First we will create some example data to make the problem concrete:

``````w_sp = sample(seq(0, 100, 0.01), 1000)
power = 1/(1+exp(-(rnorm(1000, mean=w_sp, sd=5) -40)/5))
``````

Suppose we want to bin the `power` values between [0,5), [5,10), etc. Then

``````bin_incr = 5
bins = seq(0, 95, bin_incr)
y_mean = sapply(bins, function(x) mean(power[w_sp >= x & w_sp < (x+bin_incr)]))
``````

We have now created the mean values between the ranges of interest. Note, if you wanted the median values, just change `mean` to `median`. All that's left to do, is to plot them:

``````plot(w_sp, power)
points(seq(2.5, 97.5, 5), y_mean, col=3, pch=16)
``````

To get the average based on data that falls within two standard deviations of the average, we need to create a slightly more complicated function:

``````noOutliers = function(x, power, w_sp, bin_incr) {
d = power[w_sp >= x & w_sp < (x + bin_incr)]
m_d = mean(d)
d_trim = mean(d[d > (m_d - 2*sd(d)) & (d < m_d + 2*sd(d))])
return(mean(d_trim))
}

y_no_outliers = sapply(bins, noOutliers, power, w_sp, bin_incr)
``````
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It might be better to use `mad` instead of `sd` so that outliers don't also inflate the estimate of the variance. –  hadley Jan 30 '11 at 14:48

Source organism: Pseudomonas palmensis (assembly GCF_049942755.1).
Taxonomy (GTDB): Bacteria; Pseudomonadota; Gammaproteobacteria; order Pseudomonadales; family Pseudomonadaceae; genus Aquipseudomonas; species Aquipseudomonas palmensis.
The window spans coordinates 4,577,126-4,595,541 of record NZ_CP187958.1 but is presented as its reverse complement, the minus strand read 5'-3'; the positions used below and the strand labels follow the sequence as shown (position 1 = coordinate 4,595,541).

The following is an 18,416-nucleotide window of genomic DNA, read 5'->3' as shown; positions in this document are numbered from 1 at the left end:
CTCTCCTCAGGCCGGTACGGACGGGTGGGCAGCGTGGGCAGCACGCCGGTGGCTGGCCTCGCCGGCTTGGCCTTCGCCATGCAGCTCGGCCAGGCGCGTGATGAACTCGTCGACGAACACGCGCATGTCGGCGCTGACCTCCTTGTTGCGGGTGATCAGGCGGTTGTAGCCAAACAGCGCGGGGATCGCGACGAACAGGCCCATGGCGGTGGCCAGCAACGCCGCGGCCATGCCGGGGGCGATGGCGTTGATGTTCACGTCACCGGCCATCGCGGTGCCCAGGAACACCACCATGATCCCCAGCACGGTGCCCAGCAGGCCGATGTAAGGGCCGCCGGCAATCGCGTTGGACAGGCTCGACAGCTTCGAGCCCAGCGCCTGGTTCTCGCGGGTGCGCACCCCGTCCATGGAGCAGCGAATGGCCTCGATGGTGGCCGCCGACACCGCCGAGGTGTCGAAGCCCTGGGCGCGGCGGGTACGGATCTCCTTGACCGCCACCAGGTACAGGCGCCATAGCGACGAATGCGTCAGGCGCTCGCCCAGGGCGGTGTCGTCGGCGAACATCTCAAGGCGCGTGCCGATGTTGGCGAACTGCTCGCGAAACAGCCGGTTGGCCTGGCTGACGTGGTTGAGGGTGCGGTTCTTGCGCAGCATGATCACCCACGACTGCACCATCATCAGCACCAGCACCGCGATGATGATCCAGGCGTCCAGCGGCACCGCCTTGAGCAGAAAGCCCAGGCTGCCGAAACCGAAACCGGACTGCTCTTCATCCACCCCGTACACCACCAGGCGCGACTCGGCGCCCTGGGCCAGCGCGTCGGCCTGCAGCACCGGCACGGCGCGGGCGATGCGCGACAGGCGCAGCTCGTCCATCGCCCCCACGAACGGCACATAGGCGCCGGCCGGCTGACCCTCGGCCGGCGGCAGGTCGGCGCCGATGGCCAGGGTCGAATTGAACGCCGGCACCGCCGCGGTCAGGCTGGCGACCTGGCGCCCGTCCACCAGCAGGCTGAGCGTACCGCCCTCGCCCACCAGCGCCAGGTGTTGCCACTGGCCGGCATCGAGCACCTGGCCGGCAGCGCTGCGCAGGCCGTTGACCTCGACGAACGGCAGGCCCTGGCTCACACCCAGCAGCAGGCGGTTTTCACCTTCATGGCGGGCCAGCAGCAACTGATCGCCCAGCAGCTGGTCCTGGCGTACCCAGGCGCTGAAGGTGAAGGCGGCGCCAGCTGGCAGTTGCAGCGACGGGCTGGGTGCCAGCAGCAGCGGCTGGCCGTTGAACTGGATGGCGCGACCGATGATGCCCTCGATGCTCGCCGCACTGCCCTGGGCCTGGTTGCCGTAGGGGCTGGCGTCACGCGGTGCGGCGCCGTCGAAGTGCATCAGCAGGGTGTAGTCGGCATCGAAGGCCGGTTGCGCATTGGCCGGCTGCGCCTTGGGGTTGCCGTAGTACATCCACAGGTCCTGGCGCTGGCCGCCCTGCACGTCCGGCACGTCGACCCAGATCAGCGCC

Actually, I would just use the `median` or `loess` as you suggested in your answer. –  csgillespie Jan 30 '11 at 14:55

I'd recommend also playing around with Hadley's own ggplot2. His website is a great resource: http://had.co.nz/ggplot2/ .

``````    # If you haven't already installed ggplot2:
install.pacakges("ggplot2", dependencies = T)

require(ggplot2)

# csgillespie's example data
w_sp <- sample(seq(0, 100, 0.01), 1000)
power <- 1/(1+exp(-(w_sp -40)/5)) + rnorm(1000, sd = 0.1)

# Bind the two variables into a data frame, which ggplot prefers
wind <- data.frame(w_sp = w_sp, power = power)

# Take a look at how the first few rows look, just for fun

# Create a simple plot
ggplot(data = wind, aes(x = w_sp, y = power)) + geom_point() + geom_smooth()

# Create a slightly more complicated plot as an example of how to fine tune
# plots in ggplot
p1 <- ggplot(data = wind, aes(x = w_sp, y = power))
p2 <- p1 + geom_point(colour = "darkblue", size = 1, shape = "dot")
p3 <- p2 + geom_smooth(method = "loess", se = TRUE, colour = "purple")
p3 + scale_x_continuous(name = "mph") +
scale_y_continuous(name = "power") +
opts(title = "Wind speed and power")
``````